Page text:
In accordance with the present invention, a microwave oven incorporates a feeder conveyor having a feed end and a discharge end. The feed end is supplied with incoming feedstock by virtue of a hopper which has preheating heat exchangers. These heat exchangers preferably take the form of tubes which are separated for solid material flow, which tubes are heated by steam and exhaust gases of the system, by way of example. The microwave energy in the oven will vaporize and otherwise drive off carbonacious materials in the feedstock, the same producing vapors which are condensed and gases which are compressed and stored. The condensing unit employed offers both condensate and also residue, the latter being especially useful for feedstock for the steam generating boiler employed. Gases may likewise be subjected to combustion at the firebox area to add additional heat to the boiler. Hot, spent solids from the microwave oven offer their sensible heat to increase boiler water temperature and, as well, may be subjected to combustion either as carbonized shale or coke, by way of example. The prime mover utilized is hence steam driven, with exhaust steam therefrom being utilized in the preheating operation. The prime mover is thus coupled to an alternator for the purpose of generating appropriate electrical power for the power supply serving the magnetron tubes and thus the microwave oven.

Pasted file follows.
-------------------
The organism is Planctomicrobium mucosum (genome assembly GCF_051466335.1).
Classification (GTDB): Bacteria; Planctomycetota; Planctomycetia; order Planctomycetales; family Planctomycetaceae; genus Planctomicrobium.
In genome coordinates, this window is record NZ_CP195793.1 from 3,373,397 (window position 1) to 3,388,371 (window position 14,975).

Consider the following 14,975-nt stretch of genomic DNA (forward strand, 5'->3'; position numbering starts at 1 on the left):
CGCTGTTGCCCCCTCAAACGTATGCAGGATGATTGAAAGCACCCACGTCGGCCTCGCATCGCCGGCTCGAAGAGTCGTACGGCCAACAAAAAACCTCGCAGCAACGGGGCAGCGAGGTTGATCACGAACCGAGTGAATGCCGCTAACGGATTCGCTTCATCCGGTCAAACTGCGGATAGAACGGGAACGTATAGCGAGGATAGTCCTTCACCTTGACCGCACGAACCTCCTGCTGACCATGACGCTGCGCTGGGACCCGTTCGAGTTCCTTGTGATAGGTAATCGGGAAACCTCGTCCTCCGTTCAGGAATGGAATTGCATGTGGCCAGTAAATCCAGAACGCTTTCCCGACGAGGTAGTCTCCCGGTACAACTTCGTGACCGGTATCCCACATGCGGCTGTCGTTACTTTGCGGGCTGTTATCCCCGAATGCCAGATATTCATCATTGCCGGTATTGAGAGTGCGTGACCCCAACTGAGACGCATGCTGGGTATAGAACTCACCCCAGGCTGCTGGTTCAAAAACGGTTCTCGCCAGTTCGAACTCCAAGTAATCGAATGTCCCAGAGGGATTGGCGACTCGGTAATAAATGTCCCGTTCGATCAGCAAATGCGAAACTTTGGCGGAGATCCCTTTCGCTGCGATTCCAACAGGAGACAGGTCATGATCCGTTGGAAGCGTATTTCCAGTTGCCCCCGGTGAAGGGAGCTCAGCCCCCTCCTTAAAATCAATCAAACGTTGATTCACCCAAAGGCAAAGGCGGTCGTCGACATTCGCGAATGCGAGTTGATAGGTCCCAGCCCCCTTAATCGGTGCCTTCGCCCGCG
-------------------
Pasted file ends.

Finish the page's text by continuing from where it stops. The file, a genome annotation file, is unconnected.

Accordingly, a principal object of the present invention is to provide a new method and process in connection with the processing of hydrocarbon solid materials for deriving liquifiable vapors and gases therefrom.
An additional object is to provide a self-contained system wherein steam is generated and employed to augment and perhaps even supplant external power requirements for a microwave oven, the latter being useful for processing crushed oil shale, coal and shale, or straight coal.
An additional object is to provide one or more internal sources of fuel and/or heated means whereby steam can be generated for aiding power requirements of a microwave oven system in a hydrocarbon processing plant.
The features of the present invention which are believed to be novel are set forth with particularity in the appended claims. The present invention, both as to its organization and manner of operation, together with further objects and advantages thereof, may best be understood by reference to the following description, taken in connection with the accompanying drawing in which:
The sole FIGURE is a schematic diagram of the process and system of the present invention as relates to processing carbonacious materials such as crushed oil shale, a coal-and-shale mixture, or straight coal.